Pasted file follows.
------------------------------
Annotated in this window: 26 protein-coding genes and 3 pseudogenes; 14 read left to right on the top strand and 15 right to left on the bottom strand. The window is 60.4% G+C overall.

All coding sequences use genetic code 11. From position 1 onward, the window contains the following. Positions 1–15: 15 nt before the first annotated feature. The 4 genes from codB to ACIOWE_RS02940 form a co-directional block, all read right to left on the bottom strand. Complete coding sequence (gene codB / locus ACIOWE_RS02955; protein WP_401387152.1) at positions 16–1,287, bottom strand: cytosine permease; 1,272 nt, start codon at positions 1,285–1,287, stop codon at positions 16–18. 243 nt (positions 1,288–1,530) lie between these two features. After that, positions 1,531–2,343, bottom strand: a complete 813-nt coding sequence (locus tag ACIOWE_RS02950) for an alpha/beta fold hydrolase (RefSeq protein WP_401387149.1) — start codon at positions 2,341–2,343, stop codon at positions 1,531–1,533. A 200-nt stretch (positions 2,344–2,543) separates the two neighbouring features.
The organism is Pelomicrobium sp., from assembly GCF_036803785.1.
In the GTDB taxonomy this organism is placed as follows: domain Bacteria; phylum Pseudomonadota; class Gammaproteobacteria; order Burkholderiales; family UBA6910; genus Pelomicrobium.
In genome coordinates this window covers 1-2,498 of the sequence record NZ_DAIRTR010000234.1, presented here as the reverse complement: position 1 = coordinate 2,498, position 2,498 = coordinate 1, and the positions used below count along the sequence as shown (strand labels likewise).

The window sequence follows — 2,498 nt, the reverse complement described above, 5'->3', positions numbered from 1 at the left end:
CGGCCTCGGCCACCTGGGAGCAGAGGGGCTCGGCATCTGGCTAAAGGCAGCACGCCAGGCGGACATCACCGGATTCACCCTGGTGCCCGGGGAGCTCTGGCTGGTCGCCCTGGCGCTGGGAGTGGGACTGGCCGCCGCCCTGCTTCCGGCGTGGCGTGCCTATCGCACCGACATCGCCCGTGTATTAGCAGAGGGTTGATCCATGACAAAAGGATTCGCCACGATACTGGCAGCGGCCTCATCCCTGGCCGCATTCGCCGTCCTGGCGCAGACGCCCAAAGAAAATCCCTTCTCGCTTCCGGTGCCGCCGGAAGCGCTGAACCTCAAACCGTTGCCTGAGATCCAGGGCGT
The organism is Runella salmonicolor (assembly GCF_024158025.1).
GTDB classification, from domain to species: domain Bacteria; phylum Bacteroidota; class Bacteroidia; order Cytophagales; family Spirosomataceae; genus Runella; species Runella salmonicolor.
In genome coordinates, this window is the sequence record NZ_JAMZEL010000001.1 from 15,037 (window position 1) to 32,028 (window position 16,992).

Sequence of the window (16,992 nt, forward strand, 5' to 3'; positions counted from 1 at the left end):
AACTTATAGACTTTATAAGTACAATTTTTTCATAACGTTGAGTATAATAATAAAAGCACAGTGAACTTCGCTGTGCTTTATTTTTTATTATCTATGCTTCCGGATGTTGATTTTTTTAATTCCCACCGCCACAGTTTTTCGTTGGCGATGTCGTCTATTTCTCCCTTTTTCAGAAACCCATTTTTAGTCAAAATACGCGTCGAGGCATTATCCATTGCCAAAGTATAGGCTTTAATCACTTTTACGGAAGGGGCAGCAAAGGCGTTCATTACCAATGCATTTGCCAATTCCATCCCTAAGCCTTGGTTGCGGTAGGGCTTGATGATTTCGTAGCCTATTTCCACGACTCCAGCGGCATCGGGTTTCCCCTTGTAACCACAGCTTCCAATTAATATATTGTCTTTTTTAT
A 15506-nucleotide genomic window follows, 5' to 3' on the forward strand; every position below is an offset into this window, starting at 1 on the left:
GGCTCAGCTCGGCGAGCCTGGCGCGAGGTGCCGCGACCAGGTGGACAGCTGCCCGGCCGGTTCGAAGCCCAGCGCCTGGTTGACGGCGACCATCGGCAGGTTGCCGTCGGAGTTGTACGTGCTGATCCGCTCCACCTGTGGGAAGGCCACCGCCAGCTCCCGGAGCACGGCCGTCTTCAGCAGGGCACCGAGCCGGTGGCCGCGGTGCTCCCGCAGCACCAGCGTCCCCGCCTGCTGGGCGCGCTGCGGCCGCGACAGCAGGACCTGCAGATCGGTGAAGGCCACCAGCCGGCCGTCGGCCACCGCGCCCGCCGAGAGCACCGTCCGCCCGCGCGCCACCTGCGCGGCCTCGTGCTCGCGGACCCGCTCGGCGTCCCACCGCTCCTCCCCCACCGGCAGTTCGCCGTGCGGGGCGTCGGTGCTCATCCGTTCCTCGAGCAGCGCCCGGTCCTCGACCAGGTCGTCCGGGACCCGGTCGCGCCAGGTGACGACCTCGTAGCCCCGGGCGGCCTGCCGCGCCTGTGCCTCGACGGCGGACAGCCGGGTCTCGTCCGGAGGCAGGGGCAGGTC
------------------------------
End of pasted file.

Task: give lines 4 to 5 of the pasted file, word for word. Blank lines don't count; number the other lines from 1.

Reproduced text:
In the GTDB taxonomy this organism is placed as follows: domain Bacteria; phylum Pseudomonadota; class Gammaproteobacteria; order Burkholderiales; family UBA6910; genus Pelomicrobium.
In genome coordinates this window covers 1-2,498 of the sequence record NZ_DAIRTR010000234.1, presented here as the reverse complement: position 1 = coordinate 2,498, position 2,498 = coordinate 1, and the positions used below count along the sequence as shown (strand labels likewise).